Add the pastry top, pinch the dough together, brush with glaze.  You may notice the curious look of the top of my pie.  It’s a disaster.  Note to readers: Do not attempt to roll out/make pastry when it is 172° outside with a humidity level of 117%.  It does funny things to pastry.

Glaze 21


Bake for 20 minutes at 400°.  Then, reduce heat to 350° and bake for another hour.   Cover the crust with tinfoil if it starts to brown too much.

And there you have a delicious, delicious Strawberry Rhubarb pie.  That you can’t eat until tomorrow.

The filling needs that time to properly setup.  But once it DOES … it tastes like a super-healthy Pop Tart.



Now, if you haven’t heard, there are apparently only 4 true pies in existence.  This was according to my ex-boyfriend’s father. He believed this to be true with such ferocity that I once saw him turn his face completely inside out when someone offered him a piece of questionable pie in a restaurant. It was lemon meringue. Not a true pie. I know. With all due respect to him, since he died a few years ago I’m still going to have to call him a Weirdo.

He would appreciate that.

I would like at this moment, to challenge that list.

Yeah. That’s right. You heard me. I am, right now, without warning or approval, declaring Strawberry Rhubarb Pie to be a true pie.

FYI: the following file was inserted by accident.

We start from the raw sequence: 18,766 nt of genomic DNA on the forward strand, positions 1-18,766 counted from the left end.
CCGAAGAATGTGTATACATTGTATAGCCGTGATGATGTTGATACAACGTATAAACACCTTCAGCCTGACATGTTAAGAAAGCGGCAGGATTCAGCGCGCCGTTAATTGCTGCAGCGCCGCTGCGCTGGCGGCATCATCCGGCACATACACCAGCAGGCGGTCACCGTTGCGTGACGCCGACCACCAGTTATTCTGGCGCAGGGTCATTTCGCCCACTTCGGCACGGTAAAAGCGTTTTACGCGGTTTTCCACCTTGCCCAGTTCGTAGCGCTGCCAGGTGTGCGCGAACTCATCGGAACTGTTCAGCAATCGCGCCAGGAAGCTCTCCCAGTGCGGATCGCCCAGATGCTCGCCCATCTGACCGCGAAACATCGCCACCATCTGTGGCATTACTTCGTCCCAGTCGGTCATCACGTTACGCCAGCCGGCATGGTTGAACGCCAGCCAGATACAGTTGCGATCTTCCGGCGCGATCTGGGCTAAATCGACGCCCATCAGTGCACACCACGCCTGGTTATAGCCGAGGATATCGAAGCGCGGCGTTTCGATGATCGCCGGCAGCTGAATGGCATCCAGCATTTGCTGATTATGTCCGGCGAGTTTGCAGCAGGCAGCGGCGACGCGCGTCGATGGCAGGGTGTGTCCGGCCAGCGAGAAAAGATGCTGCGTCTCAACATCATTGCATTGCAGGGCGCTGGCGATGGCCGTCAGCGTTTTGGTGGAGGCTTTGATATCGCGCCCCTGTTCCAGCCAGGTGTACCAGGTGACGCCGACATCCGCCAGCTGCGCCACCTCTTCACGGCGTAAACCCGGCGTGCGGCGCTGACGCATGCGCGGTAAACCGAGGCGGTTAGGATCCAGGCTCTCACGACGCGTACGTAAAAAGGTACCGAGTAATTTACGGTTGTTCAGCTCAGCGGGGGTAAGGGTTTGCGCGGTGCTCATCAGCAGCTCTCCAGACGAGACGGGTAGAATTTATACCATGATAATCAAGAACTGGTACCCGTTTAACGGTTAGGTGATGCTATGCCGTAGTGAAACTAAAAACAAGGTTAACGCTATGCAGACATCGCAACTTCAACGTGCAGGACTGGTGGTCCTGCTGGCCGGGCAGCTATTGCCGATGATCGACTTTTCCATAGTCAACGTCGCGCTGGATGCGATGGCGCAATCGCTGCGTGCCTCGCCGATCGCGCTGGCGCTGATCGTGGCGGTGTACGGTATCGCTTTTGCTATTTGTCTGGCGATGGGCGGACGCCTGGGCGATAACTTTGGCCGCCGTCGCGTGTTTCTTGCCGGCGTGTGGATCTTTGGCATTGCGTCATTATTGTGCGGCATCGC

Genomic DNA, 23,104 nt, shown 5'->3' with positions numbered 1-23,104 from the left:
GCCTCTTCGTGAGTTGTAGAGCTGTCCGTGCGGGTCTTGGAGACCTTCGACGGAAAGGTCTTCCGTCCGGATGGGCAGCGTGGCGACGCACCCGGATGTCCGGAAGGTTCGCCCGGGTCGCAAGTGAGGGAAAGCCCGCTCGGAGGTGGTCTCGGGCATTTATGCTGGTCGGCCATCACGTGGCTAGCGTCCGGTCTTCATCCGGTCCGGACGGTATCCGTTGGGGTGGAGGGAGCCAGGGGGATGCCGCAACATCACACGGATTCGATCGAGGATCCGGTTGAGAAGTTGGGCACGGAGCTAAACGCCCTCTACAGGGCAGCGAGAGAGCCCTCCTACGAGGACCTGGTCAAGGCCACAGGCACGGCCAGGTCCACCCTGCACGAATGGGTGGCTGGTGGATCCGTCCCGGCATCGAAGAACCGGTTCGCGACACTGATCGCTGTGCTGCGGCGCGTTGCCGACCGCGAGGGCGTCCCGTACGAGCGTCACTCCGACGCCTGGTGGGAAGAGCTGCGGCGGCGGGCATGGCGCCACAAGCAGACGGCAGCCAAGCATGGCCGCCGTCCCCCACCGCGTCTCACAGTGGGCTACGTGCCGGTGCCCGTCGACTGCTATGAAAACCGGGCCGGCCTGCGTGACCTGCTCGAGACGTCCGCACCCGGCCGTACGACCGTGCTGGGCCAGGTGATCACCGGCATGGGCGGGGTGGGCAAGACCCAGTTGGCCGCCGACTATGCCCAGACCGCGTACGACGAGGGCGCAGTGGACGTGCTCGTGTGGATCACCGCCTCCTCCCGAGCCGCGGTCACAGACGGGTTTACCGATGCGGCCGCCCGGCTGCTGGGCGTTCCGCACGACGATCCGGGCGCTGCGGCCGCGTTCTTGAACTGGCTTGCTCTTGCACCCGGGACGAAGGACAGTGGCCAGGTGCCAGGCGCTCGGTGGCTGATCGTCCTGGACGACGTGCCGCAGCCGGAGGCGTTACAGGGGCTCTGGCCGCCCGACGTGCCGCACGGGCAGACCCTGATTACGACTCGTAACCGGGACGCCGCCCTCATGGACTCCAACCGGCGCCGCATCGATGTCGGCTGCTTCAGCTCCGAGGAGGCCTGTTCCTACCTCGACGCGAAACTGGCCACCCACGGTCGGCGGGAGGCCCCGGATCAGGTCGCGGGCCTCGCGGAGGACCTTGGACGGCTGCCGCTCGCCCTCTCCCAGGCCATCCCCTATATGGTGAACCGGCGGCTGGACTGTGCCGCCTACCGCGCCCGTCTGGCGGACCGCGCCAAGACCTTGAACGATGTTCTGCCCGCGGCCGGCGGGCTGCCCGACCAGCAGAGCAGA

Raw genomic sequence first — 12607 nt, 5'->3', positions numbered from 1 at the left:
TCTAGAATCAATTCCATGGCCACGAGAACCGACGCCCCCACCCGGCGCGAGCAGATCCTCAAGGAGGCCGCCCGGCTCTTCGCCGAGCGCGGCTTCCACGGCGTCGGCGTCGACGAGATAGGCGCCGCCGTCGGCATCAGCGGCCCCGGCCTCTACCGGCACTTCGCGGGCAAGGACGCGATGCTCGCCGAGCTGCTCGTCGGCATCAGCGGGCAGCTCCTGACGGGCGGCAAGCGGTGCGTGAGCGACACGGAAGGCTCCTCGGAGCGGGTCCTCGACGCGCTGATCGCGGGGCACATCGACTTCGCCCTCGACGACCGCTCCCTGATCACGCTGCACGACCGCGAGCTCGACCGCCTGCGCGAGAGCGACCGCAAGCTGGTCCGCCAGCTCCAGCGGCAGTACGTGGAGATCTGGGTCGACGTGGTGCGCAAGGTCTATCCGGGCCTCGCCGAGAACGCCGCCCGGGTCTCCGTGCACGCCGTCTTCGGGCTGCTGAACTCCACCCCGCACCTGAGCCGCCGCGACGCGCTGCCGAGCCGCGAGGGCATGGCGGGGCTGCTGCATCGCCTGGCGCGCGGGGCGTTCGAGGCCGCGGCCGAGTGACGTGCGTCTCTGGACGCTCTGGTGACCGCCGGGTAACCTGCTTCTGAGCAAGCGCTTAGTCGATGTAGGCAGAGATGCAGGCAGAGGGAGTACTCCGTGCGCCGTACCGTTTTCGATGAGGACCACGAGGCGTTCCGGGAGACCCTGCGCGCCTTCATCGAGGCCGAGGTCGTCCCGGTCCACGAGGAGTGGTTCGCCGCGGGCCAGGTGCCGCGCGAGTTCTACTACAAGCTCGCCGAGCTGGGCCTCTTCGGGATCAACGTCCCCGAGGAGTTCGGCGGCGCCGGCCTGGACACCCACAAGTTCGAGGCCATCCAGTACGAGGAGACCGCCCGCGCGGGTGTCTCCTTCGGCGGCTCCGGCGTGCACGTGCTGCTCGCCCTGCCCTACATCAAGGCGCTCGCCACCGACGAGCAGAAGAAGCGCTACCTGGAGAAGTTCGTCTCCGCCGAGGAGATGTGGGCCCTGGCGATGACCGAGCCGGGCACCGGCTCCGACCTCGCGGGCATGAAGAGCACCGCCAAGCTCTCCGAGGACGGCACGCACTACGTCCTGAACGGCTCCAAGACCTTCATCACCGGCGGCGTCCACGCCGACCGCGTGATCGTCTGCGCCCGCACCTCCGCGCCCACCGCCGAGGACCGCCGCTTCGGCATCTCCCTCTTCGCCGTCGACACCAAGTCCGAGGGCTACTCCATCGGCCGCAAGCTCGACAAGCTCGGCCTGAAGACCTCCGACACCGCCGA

Strawberry Rhubarb Pie

Strawberry Rhubarb Pie

4.41 from 5 votes
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For crust

  • 2 1/2 cups all-purpose flour
  • 1 1/4 teaspoons sea salt
  • 1/2 cup unsalted butter, chilled and cubed
  • 1/2 cup shortening or lard
  • 3/4 cup ice water

For filling

  • 3 1/2 cups 1/2-inch-thick slices trimmed rhubarb 1 1/2 pounds untrimmed
  • 1 16- ounce container strawberries hulled, halved (about 3 1/2 cups)
  • 1/2 cup packed golden brown sugar
  • 1/2 cup sugar
  • 1/4 cup cornstarch
  • 1 teaspoon ground cinnamon
  • 1/2 tsp nutmeg
  • 1/4 teaspoon salt
  • 1 large egg yolk beaten to blend with 1 teaspoon water for glaze


Make crust:

  • Mix flour and salt together.
  • Cut the butter into medium sized cubes.
  • Cut the butter into the flour using two knives or a pastry blender.
  • Stop blending when the mixture resembles coarse meal with  pea sized lumps in it.
  • Add 1/2 cup of the cold water to mixture and work in. Add the remaining water 1 tablespoon at a time until the dough begins to form a ball.
  • Divide the dough in half, form into discs and wrap each in plastic or put them in an airtight bowl to firm up in the fridge for a minimum of 1 hour.

Make filling:

  • Preheat oven to 400°F.
  • Combine first 8 ingredients in large bowl. Toss gently to blend.
  • Roll out 1 dough disk on floured work surface to 13-inch round. Transfer to 9-inch-diameter glass pie dish.
  • Trim excess dough, leaving 3/4-inch overhang.
  • Roll out second dough disk on lightly floured surface to 13-inch round.
  • Transfer filling into crust. Place the second crust on top of the pie and crimp the edges.
  • Cute vent holes in the top with a knife or pierce with a fork.
  • Brush egg wash over the crust.
  • Transfer the pie to a baking sheet (because this pie is going to bubble as it cooks and make a bit of a mess).
  • Bake 20 minutes at 400°F. Reduce oven temperature to 350°F and bake another 1 hour until the pie is gold and the filling has thickened.